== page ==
CS: I haven’t seen this question asked anywhere around the internet, and it’s always something that’s struck me about you guys – your image is quite different from any other band in the metal scene. You’re not all dressed in black with long hair, pointy guitars, even eyeliner. Did you ever felt pressured to “look more metal” early on or even now when you play these huge metal festivals around the world?
Brent: I sometimes think that when we go on stage at festivals like that, people at first don’t take us very seriously because they don’t know who we are and are like “this is not going to be a metal band”, but that’s really as far as it’s gone. I remember, maybe when we first started, we had an A&R guy who liked the fact that we looked like this. I forget the exact quote, but he said, “You’d probably sell more records if you just wore black, but that’s not what you do”. And it’s just who we are. I don’t know. I said this in an interview in Germany and the guy seemed offended, but I said that metal & metal music is not a lifestyle, it’s just what you personally listen to as far as what you enjoy.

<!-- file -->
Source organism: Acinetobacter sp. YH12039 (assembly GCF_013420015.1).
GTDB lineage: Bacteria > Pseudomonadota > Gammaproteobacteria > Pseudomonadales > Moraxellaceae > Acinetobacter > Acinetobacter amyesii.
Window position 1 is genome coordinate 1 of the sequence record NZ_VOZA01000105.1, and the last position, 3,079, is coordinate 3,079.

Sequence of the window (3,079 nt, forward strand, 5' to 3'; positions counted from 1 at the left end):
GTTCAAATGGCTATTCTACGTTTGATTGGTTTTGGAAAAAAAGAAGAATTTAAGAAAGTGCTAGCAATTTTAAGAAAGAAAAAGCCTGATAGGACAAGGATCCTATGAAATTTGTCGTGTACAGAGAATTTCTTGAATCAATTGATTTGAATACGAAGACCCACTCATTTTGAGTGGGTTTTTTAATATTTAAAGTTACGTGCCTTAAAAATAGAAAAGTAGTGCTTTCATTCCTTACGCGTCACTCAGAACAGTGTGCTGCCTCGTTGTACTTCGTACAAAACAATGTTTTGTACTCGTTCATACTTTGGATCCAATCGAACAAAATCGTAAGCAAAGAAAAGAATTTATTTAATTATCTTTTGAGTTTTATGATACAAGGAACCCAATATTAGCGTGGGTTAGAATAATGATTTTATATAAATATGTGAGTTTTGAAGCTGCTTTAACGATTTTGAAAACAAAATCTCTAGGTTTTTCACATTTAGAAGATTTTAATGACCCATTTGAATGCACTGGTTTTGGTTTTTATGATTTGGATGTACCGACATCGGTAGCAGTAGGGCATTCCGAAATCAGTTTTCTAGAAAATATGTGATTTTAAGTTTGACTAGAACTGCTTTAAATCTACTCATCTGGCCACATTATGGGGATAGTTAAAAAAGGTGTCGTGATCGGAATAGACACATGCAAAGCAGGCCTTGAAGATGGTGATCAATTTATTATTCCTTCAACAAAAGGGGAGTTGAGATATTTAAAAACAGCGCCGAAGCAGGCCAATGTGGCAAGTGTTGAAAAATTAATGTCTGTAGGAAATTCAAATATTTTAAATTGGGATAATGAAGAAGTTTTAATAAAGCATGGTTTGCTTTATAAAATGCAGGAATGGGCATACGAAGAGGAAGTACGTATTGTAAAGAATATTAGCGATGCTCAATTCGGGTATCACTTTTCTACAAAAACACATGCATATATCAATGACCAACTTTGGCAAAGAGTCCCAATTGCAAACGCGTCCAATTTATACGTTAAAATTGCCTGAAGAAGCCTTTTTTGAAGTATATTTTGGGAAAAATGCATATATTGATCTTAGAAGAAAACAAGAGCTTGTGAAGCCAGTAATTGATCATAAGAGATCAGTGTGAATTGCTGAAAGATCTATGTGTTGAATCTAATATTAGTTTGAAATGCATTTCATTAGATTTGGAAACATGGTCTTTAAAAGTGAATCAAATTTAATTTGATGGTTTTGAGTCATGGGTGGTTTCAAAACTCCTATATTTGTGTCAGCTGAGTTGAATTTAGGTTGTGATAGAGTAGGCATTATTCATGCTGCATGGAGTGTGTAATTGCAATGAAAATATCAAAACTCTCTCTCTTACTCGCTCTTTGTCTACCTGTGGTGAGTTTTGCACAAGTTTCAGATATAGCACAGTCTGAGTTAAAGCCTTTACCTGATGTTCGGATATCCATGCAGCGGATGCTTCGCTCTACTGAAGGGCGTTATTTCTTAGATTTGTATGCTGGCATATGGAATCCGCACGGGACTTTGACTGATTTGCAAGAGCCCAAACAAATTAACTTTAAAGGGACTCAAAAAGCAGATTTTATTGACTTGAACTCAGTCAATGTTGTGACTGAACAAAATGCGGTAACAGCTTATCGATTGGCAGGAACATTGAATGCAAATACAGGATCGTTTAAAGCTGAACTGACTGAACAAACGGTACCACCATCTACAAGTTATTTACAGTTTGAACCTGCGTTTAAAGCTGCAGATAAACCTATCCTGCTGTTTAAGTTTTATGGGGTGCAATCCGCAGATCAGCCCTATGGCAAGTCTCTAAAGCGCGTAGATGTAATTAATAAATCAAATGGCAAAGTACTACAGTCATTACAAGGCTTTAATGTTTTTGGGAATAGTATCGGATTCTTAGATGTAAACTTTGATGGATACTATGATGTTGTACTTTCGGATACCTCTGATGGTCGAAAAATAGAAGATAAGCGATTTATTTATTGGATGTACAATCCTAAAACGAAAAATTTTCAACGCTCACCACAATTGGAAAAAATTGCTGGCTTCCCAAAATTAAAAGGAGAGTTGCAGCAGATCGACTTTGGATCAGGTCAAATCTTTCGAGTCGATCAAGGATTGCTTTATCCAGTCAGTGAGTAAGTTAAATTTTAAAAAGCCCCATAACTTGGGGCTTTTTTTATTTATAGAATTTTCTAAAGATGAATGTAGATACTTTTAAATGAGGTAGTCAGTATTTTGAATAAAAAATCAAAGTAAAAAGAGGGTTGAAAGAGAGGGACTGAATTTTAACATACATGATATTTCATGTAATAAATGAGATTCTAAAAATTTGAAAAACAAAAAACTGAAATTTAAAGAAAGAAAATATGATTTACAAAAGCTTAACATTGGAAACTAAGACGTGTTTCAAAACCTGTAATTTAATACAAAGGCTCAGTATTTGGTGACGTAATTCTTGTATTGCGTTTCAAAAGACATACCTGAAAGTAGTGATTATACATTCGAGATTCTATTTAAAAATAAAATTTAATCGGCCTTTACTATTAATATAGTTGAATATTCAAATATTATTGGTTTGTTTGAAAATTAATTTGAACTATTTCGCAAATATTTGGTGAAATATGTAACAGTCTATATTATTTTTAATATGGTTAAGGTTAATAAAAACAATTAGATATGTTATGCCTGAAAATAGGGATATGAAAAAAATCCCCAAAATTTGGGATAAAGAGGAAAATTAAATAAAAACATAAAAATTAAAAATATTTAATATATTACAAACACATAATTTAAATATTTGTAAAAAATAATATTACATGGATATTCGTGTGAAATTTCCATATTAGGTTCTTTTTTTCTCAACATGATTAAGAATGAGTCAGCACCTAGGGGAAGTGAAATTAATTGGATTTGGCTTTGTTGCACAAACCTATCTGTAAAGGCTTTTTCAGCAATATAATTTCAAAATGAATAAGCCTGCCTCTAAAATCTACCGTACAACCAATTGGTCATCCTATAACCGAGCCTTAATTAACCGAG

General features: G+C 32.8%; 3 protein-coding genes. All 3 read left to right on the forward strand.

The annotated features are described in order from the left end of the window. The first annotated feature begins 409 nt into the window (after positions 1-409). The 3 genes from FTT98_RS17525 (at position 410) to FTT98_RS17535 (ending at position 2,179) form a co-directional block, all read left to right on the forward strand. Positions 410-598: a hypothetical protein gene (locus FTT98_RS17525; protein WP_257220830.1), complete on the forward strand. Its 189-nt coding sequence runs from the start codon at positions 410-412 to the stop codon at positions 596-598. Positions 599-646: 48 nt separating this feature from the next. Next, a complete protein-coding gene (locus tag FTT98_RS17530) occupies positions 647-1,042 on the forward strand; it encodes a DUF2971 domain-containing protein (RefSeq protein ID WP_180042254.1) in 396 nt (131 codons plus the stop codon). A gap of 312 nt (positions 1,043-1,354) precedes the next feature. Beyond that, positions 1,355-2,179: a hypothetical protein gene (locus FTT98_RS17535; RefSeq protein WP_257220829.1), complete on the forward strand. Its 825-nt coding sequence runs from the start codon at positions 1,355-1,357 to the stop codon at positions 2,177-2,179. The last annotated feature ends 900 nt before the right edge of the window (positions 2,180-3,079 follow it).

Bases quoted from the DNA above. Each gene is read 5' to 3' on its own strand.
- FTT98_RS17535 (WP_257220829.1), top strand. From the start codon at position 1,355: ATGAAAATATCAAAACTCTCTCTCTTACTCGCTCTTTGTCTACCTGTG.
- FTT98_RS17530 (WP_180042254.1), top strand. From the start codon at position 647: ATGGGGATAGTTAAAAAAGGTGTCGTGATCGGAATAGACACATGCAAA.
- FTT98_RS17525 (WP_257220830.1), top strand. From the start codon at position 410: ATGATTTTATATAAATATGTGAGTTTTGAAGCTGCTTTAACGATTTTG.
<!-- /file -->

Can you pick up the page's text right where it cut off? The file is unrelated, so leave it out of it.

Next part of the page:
CS: And that didn’t go down too well?
Brent: I could tell he was just like “I’ve been living my whole life by the book of metal” pretty much. To us, we play the music that we like to listen to (especially when this band started, we’d listen to metal bands) and sure, we had a ton of friends who listen to this style of music and we’ve maybe made friendships because of that, but at the end of the day it’s a style of music. It shouldn’t dictate your life. We’re normal dudes playing music that we enjoy.
CS: We won’t see you wearing eyeliner and face paint anytime soon then.
Brent: We’ve talked to bands who dress like that; we were at a festival and we asked a guy from one of those bands with makeup “how long does this take?”. He was like “two hours before every show” and we were like, “no thanks”.
JB: And he doesn’t take it off, he wears it to bed and stuff because he doesn’t want to redo it.
CS: That must be gross on summer tours like Warped Tour when it’s all hot and sweaty.
Brent: Yeah, he was saying it’s terrible then. He said it gets all over his clothes and I think that’s why those guys originally started to wear black ‘cos it was really popular to wear black paint and white paint and things like that. If you’re wearing white shirts you’re going to have makeup pasted all over it…I dunno.